The first full moon in January is called the Wolf Moon. Native Americans and Medieval Europeans shared this name for this midwinter lunar event, believed to be named for the wolves that would loudly howl at the moon while hunting at night. In the modern era, this event should be called, “The Moon when all the photographers come out to take amazing full-moon shots.”
Photographs of a full moon are difficult to take. Photographs of a full moon on the horizon are even more complicated. The surface of the landscape is still radiating heat from the sun’s heat, and the rising heat waves distort the moon, making it appear more like a funhouse mirror moon than the moon we see with our eyes. The lower the moon, the worse the mirage-like distortion. In the cold winter months, though, there is not nearly as much heat distortion, and the moon’s natural shape appears more sharply defined.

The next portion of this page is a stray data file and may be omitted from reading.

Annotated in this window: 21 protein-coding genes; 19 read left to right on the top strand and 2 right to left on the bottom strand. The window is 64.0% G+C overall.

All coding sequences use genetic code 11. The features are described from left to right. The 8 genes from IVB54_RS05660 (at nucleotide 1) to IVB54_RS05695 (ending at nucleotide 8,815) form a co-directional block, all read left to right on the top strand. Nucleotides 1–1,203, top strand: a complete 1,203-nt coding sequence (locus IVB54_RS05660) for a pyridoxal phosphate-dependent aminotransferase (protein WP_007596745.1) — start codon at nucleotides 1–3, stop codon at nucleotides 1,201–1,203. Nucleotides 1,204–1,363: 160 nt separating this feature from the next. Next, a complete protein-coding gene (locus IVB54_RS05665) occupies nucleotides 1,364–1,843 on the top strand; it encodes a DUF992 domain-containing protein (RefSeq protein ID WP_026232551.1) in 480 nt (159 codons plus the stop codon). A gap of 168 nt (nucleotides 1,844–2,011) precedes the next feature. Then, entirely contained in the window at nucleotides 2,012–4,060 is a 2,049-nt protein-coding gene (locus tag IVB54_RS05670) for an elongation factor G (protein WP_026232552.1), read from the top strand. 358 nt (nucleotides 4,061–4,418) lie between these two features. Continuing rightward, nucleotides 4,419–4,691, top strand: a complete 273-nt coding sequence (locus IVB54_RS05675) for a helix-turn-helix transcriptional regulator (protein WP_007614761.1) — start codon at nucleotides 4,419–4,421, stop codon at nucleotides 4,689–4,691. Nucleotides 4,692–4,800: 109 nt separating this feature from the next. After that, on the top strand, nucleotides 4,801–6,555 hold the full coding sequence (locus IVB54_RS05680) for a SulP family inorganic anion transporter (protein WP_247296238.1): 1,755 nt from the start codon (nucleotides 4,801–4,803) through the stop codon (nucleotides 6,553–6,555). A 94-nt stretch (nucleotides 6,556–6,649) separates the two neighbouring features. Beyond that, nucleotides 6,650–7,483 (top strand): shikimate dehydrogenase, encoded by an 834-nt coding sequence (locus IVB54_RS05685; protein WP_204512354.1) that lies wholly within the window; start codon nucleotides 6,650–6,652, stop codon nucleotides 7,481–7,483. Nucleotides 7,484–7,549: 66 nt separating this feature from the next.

Kyle ventured out to capture the sunset from the hills overlooking the Los Angeles basin. “I pointed my camera west to the setting sun, but the other photographers here were pointing their cameras east toward downtown. I got my sunset shots, and decided to stick around to see what all the excitement was about. I’m so glad I did, because I was there for this amazing Wolf Moon moonrise. This moment lasted about 10 seconds—then it was over and the moon was too high up.”